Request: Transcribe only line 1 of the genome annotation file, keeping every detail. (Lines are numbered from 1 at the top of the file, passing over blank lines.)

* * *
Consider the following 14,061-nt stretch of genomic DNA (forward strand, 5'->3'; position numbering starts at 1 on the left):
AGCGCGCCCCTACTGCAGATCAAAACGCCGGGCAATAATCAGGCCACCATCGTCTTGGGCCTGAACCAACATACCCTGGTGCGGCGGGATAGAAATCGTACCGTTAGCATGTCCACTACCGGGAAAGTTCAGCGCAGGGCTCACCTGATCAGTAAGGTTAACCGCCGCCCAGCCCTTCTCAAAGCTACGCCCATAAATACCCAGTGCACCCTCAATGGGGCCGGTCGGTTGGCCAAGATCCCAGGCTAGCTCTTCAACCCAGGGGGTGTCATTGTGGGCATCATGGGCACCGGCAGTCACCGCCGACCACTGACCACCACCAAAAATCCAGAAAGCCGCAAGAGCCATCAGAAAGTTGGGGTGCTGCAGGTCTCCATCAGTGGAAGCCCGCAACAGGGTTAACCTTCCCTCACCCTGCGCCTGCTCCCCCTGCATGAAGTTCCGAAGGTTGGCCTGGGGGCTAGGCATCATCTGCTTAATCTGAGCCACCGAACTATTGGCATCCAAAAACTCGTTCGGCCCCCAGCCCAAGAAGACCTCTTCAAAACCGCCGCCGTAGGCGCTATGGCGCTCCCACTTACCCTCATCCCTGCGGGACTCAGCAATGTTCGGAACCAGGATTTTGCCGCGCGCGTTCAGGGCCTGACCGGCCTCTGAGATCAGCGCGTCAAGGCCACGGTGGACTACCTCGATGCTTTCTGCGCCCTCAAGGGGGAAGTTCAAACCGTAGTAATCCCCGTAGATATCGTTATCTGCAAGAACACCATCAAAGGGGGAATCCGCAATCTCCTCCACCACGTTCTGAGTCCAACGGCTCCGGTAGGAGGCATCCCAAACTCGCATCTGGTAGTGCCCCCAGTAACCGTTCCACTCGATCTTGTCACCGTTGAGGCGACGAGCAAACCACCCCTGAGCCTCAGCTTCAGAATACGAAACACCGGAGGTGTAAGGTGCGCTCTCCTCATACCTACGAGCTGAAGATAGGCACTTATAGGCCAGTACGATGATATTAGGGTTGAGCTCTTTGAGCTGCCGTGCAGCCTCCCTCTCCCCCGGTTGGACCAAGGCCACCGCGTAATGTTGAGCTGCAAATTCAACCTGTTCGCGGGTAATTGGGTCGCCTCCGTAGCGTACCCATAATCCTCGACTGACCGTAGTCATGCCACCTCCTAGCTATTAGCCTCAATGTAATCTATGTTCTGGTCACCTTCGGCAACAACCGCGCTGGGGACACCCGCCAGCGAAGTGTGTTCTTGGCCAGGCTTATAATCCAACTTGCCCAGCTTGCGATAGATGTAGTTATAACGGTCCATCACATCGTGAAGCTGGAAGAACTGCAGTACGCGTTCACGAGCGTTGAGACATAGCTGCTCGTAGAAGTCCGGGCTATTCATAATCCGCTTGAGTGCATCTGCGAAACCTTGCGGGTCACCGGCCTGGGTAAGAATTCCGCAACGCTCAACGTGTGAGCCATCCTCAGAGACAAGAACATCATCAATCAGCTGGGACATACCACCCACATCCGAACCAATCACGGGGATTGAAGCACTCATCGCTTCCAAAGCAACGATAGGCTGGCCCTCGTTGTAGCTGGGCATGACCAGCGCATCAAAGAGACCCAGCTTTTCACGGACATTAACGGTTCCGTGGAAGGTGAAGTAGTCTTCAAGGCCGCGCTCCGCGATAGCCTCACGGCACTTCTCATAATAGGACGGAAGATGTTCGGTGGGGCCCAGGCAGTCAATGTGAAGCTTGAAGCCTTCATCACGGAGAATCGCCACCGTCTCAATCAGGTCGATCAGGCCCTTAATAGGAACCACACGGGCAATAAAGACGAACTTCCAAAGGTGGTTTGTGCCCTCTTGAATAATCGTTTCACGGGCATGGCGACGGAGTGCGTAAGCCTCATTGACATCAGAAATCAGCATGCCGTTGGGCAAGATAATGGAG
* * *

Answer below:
Consider the following 14,061-nt stretch of genomic DNA (forward strand, 5'->3'; position numbering starts at 1 on the left):